Hen and Chickens, London – until 18 March 2017
Theatre of Heaven & Hell presents this quirky one act comedy by Dario Fo – but it is difficult to enjoy due to the number of different ideas thrown into the production and the play that makes it feel slightly chaotic.
The Italian playwright’s one act farce is undoubtedly a difficult one to put into one category. Filled with plenty of slapstick, philosophy and class wars it never can seem to make up its mind what it wants to be and despite the great effort made by all of the cast, this production doesn’t make it any clearer. Even on doing some research on the play it remains obscure, with even wikipedia only able to sum it up in two lines and nothing more.
The plot sees a man escaping from the scene of a love affair – wearing absolutely nothing at all, eventually being forced to hide in a dustbin, where he is discovered by a road sweeper. Together they have a number of philosophical conversations while trying to find him some clothes to wear, while along the way a number of different characters wonder on and off the scene adding to the chaos as the problem seems to get bigger.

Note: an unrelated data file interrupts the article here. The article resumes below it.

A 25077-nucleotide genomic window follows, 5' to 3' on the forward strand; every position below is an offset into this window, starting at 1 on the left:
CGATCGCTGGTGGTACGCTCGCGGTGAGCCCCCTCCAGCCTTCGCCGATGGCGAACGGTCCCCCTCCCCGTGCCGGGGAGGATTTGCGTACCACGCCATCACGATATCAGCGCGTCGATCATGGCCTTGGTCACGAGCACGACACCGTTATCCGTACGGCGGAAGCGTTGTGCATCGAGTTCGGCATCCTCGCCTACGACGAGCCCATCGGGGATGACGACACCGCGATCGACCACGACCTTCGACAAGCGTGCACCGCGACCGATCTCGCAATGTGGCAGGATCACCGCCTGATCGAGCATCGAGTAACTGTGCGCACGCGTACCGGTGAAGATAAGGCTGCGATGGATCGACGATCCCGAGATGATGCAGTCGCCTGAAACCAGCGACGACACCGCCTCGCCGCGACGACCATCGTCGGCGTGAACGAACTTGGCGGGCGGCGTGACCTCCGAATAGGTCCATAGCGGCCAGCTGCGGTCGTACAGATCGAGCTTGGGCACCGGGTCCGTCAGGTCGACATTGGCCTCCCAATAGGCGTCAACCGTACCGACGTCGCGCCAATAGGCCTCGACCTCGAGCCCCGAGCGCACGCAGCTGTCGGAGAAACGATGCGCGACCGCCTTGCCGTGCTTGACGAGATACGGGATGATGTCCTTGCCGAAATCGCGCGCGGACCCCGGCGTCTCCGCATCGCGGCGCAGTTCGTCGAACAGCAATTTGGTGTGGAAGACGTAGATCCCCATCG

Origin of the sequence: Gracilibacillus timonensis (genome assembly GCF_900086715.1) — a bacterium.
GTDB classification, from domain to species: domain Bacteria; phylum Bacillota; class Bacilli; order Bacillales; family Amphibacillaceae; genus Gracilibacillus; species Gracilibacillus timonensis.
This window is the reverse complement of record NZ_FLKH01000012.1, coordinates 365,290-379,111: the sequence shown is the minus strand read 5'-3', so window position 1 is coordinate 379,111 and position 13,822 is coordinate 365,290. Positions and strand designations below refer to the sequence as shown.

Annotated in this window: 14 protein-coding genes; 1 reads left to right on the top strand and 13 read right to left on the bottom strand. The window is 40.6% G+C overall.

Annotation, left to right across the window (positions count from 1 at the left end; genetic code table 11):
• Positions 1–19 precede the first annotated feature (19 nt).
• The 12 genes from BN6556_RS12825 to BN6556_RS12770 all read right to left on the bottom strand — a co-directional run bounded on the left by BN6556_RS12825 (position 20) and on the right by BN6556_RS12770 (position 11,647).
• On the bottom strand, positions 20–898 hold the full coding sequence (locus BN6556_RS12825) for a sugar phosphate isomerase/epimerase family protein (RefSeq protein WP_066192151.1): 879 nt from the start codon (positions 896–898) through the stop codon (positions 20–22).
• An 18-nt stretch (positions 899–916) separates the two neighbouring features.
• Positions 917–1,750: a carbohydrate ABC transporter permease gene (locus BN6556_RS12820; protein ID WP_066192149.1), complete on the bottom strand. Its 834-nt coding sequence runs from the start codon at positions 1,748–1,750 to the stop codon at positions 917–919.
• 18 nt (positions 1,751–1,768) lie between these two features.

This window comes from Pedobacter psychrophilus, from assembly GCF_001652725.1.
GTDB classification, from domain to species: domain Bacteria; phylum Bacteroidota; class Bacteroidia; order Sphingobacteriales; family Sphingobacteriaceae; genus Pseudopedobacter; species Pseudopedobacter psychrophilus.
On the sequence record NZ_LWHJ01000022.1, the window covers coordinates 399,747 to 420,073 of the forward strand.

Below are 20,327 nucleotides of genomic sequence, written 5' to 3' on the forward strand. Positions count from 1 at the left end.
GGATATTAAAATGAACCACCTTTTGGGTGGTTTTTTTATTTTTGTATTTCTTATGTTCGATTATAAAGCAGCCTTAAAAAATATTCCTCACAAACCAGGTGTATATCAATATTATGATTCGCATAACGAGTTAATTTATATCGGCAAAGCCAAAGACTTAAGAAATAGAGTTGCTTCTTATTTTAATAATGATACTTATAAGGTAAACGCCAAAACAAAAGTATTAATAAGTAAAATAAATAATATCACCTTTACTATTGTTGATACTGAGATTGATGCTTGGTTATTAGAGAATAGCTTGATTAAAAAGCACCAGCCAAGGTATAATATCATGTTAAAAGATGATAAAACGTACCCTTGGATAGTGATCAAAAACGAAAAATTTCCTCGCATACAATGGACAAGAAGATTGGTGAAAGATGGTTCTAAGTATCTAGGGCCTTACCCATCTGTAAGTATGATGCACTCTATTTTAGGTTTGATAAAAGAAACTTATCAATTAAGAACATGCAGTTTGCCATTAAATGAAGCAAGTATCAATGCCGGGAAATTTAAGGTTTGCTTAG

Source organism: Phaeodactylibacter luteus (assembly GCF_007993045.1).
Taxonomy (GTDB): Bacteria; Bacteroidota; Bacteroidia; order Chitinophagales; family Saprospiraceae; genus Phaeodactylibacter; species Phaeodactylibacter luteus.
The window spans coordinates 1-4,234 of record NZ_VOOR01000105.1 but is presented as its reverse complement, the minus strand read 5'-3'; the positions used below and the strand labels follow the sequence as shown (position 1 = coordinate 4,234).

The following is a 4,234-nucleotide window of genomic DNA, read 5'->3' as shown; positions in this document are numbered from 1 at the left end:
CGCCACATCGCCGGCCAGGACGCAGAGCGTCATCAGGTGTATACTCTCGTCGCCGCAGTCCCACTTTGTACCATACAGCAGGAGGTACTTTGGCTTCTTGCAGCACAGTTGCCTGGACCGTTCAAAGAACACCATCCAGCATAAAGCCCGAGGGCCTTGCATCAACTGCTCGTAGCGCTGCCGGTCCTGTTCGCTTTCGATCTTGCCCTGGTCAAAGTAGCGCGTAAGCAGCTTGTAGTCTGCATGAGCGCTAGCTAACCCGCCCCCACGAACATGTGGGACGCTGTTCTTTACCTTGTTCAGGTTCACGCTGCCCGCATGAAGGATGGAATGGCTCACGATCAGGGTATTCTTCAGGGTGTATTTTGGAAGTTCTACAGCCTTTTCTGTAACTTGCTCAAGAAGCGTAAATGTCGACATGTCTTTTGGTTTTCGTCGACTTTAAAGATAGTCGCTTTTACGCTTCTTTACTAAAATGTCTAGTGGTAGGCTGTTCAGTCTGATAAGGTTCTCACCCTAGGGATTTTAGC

It has to be said that director Micheal Ward has assembled a great cast who do their best with weak material in an attempt to draw out as much of the humour as possible. But the main problem with the production is that it never seems quite sure what to do with the material, able to bring out the exploration of people being pigeon holed into certain stereotypes due to class or political stance – but never really exploring it properly.
The other issue is spacing problems with everything feeling like it has been crammed on, with even the cast looking as though they don’t have enough room to move around properly.
However, what lifts the production slightly is the cast who really get into the spirit of the farce and perform it with enthusiasm and energy. In particular Nicholas Bright as the dim roadsweeper who is drawn into the naked man’s situation reluctantly (yes there are no character names here either) and Darren Ruston as naked man still managing to be pompous despite the situation he finds himself in. Out of all the characters that appear, they are the most formed, but the other cast members are still able to make an impact even though perhaps it is on a lesser scale.
There are some interesting ideas that are formed in the play, with regards to people’s attitudes to class but it still feels very obscure and ends up being a frustrating watch because it doesn’t have one strong message that carries through from beginning to end. A great, enthusiastic cast but sadly weak material.